So God speaks to ya?-Aunt Moni, See What I Wanna See
What does he sound like, James Earl Jones?
It is no secret that I have an inherent problem with musical theatre that I am still struggling to overcome. By and large I find they tend to detract from more than add to a production, though there are certainly exceptions particularly with comedy like Apocalypse: The Musical. Last night marked the first UK performance of See What I Wanna See (I certainly seem to be making good on my resolution to better patronise the ADC this year as its my 3rd trip in 5 weeks). Mark S was my main reason for seeing it, and it transpired Kirsten also had a friend in the same play. Rather, it is essentially two independent plays, each preceded by a short prologue set in feudal Japan.
The first half, “R Shomon”, weaves a dark tale of rape and murder as told by each of the three people involved, and each has their own perspective on events which is — at least to them — the truth. What others saw is irrelevant as each vies for control of the situation in their retelling. The musical crescendos punctuate the story well and there are some great jazzy numbers in there. However, the drama of lovers considering death is severely undermined when in song.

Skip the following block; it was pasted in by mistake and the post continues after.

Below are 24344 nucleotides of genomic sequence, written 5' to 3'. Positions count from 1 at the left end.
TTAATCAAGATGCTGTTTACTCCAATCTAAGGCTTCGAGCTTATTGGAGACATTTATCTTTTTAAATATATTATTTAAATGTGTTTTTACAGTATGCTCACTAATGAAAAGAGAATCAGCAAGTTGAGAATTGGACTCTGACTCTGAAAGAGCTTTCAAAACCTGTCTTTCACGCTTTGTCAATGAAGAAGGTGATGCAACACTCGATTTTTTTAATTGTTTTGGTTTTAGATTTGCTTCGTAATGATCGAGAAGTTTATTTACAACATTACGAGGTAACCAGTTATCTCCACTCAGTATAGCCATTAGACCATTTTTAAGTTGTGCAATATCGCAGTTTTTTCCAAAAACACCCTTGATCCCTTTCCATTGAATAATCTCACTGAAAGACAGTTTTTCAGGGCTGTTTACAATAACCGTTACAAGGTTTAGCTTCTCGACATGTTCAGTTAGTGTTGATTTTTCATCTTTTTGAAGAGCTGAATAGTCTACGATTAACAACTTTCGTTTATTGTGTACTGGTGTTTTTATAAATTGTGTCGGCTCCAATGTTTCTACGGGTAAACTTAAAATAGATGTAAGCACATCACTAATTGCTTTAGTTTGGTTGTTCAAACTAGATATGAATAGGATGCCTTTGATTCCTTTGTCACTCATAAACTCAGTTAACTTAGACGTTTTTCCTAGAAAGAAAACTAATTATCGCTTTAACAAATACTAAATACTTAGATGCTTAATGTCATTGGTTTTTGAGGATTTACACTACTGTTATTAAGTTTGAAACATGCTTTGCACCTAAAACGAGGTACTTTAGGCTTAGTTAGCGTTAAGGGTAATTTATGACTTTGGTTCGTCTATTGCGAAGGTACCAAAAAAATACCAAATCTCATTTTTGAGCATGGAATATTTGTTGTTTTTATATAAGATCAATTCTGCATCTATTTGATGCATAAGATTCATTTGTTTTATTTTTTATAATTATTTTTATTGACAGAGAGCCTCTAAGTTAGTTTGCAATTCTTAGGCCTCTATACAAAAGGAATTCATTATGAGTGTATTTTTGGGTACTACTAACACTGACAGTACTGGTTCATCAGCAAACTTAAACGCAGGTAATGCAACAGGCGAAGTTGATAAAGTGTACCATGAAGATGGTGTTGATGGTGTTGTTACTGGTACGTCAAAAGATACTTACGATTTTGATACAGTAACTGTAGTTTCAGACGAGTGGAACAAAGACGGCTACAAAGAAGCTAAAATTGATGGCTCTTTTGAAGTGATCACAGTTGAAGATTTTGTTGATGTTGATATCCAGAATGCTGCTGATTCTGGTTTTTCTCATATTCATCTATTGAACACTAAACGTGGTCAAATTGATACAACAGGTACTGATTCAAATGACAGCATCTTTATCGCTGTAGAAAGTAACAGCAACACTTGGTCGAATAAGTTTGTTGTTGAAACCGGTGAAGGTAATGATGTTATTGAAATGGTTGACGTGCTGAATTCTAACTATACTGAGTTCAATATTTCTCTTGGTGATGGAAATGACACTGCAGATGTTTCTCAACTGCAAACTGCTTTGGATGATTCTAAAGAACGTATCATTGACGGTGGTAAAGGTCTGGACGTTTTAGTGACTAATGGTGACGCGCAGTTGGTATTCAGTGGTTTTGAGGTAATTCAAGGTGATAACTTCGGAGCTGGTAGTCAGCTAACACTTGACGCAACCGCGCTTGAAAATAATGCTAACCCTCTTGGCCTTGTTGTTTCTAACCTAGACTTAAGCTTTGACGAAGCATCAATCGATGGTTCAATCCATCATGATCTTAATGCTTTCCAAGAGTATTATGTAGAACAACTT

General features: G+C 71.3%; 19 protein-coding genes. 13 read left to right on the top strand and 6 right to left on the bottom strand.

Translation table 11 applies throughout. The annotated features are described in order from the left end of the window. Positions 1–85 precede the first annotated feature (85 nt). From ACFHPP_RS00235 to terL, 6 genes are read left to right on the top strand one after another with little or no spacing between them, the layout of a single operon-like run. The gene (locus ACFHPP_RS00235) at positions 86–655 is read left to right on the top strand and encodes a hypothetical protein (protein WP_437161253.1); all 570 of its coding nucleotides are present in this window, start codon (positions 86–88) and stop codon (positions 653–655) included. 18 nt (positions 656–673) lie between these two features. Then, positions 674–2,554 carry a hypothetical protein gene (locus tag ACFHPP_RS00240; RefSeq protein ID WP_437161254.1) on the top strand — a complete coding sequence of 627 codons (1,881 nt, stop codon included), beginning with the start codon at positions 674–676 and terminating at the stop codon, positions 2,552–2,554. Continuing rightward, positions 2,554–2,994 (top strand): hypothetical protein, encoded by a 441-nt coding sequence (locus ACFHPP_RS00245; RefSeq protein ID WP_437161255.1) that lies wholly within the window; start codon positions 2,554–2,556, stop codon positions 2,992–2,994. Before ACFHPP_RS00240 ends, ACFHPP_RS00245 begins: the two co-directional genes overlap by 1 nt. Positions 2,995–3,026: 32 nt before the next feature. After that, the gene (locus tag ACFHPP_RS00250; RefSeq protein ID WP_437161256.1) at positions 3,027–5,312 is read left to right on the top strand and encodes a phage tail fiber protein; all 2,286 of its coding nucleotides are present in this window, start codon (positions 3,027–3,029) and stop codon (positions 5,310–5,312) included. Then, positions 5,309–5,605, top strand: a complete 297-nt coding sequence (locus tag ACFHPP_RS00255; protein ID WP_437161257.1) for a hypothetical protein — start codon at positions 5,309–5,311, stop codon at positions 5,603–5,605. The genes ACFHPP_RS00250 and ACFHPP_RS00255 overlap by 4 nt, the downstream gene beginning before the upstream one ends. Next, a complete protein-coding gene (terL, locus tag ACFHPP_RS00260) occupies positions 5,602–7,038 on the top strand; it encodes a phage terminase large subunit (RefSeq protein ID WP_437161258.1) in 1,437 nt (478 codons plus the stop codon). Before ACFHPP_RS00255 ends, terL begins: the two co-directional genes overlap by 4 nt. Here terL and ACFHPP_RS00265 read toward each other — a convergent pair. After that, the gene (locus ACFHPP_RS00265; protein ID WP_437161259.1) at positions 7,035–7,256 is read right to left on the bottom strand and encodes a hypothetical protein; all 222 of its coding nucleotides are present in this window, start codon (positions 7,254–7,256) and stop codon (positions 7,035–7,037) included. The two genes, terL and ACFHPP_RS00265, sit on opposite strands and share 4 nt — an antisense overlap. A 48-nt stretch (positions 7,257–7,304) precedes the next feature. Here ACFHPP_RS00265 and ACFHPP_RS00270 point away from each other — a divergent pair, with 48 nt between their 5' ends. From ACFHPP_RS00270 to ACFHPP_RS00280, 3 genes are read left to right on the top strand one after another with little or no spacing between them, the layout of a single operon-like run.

By contrast the second half, Gloryday, needed the musical element because it could not stand alone on its setting in post-9/11 New York. Americans still don’t seem to understand that the events were far less shattering for the rest of the world where it was simply not new. In this light it was a bold move to attempt to sell the quirky story of a disillusioned priest’s practical joke in the aftermath to a British audience. Its light hearted style seemed better suited to the musical format but with the gravitas of its setting stripped away here it felt almost vacuous at times.
If pressed I probably preferred the first story, very clever in its use of perspectives with a more satisfying finale. The performances were all extremely good, showing developed range as each actor took on different roles in the two parts. The only major problem was inevitable with a live band — the music often swallowed the singers’ voices. Although an overpowering crescendo is fine once in a while, they should not be competing for attention because the audience need to hear what’s going on. That criticism aside, it was a good evening that kept me entertained so is certainly worth seeing if musicals are your thing. It runs until Saturday.